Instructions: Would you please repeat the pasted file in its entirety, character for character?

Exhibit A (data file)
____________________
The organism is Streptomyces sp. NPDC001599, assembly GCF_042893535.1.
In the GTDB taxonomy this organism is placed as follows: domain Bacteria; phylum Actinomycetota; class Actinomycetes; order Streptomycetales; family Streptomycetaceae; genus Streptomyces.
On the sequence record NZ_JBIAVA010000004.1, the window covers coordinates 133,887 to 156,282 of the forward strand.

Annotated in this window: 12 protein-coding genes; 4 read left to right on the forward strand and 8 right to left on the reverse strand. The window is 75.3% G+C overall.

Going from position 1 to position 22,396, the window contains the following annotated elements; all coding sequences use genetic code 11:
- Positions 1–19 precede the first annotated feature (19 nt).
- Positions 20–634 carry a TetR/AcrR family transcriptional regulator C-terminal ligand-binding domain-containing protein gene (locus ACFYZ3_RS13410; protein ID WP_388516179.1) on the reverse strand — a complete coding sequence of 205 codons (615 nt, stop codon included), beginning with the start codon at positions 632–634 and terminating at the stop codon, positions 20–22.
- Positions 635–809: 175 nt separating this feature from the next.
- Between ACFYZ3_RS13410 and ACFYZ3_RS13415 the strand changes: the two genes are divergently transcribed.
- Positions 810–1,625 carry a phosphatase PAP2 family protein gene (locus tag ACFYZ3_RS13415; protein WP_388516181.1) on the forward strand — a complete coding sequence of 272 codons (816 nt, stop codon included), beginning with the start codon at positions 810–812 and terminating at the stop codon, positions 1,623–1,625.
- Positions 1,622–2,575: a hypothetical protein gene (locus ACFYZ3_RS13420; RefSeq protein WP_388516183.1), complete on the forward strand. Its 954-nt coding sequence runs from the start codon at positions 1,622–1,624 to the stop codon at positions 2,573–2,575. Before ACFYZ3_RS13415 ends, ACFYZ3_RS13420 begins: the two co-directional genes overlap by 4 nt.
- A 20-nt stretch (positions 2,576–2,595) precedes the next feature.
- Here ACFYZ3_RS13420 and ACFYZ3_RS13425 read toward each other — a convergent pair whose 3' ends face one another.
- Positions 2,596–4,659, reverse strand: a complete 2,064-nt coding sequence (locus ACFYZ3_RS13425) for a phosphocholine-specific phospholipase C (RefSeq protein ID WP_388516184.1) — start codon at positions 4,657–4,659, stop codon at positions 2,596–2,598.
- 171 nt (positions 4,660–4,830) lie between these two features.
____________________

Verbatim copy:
The organism is Streptomyces sp. NPDC001599, assembly GCF_042893535.1.
In the GTDB taxonomy this organism is placed as follows: domain Bacteria; phylum Actinomycetota; class Actinomycetes; order Streptomycetales; family Streptomycetaceae; genus Streptomyces.
On the sequence record NZ_JBIAVA010000004.1, the window covers coordinates 133,887 to 156,282 of the forward strand.

Annotated in this window: 12 protein-coding genes; 4 read left to right on the forward strand and 8 right to left on the reverse strand. The window is 75.3% G+C overall.

Going from position 1 to position 22,396, the window contains the following annotated elements; all coding sequences use genetic code 11:
- Positions 1–19 precede the first annotated feature (19 nt).
- Positions 20–634 carry a TetR/AcrR family transcriptional regulator C-terminal ligand-binding domain-containing protein gene (locus ACFYZ3_RS13410; protein ID WP_388516179.1) on the reverse strand — a complete coding sequence of 205 codons (615 nt, stop codon included), beginning with the start codon at positions 632–634 and terminating at the stop codon, positions 20–22.
- Positions 635–809: 175 nt separating this feature from the next.
- Between ACFYZ3_RS13410 and ACFYZ3_RS13415 the strand changes: the two genes are divergently transcribed.
- Positions 810–1,625 carry a phosphatase PAP2 family protein gene (locus tag ACFYZ3_RS13415; protein WP_388516181.1) on the forward strand — a complete coding sequence of 272 codons (816 nt, stop codon included), beginning with the start codon at positions 810–812 and terminating at the stop codon, positions 1,623–1,625.
- Positions 1,622–2,575: a hypothetical protein gene (locus ACFYZ3_RS13420; RefSeq protein WP_388516183.1), complete on the forward strand. Its 954-nt coding sequence runs from the start codon at positions 1,622–1,624 to the stop codon at positions 2,573–2,575. Before ACFYZ3_RS13415 ends, ACFYZ3_RS13420 begins: the two co-directional genes overlap by 4 nt.
- A 20-nt stretch (positions 2,576–2,595) precedes the next feature.
- Here ACFYZ3_RS13420 and ACFYZ3_RS13425 read toward each other — a convergent pair whose 3' ends face one another.
- Positions 2,596–4,659, reverse strand: a complete 2,064-nt coding sequence (locus ACFYZ3_RS13425) for a phosphocholine-specific phospholipase C (RefSeq protein ID WP_388516184.1) — start codon at positions 4,657–4,659, stop codon at positions 2,596–2,598.
- 171 nt (positions 4,660–4,830) lie between these two features.